Introduction Pregnant women are at increased risk of contracting H1N1 and developing complications. However, the incidence of asymptomatic or mild H1N1 infection during pregnancy is not known. We investigated H1N1 incidence and rate of complications in unvaccinated women who were pregnant during the 2009/2010 winter pandemic.
Method 417 unvaccinated pregnant women in Lothian were recruited at delivery between December 2009–April 2010. Women completed a questionnaire and had a blood sample taken. Clinical outcomes were recorded. Antenatal H1N1 infection was defined as a positive H1N1 swab during pregnancy, or a 10-fold increase in antibody titre between booking and delivery (using the microneutralisation assay).
Results 10.5% (95% CI 7.1% to 13.9%) of women had H1N1 infection during pregnancy. There was no difference in maternal age, body mass index and smoking status at booking or gestation at peak of the pandemic between those infected and uninfected (all p>0.05). Self-reporting flu symptoms and asthma were the only predictors of H1N1 infection (0.03 and 0.001, respectively). No increased risk of adverse clinical outcomes was detected in infected compared to uninfected women, but we have low power for this analysis.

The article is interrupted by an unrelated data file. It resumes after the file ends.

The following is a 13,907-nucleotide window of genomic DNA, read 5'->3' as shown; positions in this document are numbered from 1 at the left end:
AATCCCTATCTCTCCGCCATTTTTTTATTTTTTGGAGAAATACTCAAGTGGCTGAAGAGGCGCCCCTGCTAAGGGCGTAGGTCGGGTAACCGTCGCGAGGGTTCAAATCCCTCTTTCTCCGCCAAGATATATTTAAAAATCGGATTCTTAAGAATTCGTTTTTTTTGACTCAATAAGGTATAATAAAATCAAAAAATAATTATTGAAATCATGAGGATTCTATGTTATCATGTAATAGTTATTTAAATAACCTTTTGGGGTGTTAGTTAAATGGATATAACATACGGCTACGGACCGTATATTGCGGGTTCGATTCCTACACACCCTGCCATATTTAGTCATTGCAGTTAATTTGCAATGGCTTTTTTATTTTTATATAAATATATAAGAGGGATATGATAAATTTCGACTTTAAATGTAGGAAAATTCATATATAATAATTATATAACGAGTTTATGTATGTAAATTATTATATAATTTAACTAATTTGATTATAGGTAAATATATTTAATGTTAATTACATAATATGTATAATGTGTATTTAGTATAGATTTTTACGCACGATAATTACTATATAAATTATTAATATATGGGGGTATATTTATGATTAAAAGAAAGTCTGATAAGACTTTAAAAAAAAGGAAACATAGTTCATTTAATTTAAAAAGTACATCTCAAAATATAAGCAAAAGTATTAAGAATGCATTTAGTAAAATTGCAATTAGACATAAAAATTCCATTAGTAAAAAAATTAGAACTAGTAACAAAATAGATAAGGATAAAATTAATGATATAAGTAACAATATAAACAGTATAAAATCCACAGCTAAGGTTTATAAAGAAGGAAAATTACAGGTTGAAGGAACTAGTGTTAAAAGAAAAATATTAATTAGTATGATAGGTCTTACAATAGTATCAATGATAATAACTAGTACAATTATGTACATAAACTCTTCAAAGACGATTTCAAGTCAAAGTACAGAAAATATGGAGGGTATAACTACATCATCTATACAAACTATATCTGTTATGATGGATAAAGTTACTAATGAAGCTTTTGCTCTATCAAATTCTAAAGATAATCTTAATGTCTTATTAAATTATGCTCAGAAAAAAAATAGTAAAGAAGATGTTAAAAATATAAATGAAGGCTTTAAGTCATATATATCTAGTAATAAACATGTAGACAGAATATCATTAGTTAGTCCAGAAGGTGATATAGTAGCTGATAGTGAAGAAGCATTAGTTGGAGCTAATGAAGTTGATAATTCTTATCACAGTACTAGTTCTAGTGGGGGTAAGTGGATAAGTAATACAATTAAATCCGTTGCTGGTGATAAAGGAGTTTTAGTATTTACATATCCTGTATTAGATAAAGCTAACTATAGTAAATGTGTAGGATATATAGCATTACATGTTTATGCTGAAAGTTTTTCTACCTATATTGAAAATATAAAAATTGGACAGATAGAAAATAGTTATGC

Conclusion During the 2009/2010 winter H1N1 pandemic, relatively few unvaccinated pregnant women contracted H1N1 infection, with most experiencing minimal symptoms. However, given that only 47% of pregnant women were vaccinated, many unvaccinated women were still susceptible to H1N1 infection. These are a priority group for vaccination and a clearly targeted message needs to be given to pregnant women to promote vaccination especially in a pandemic.
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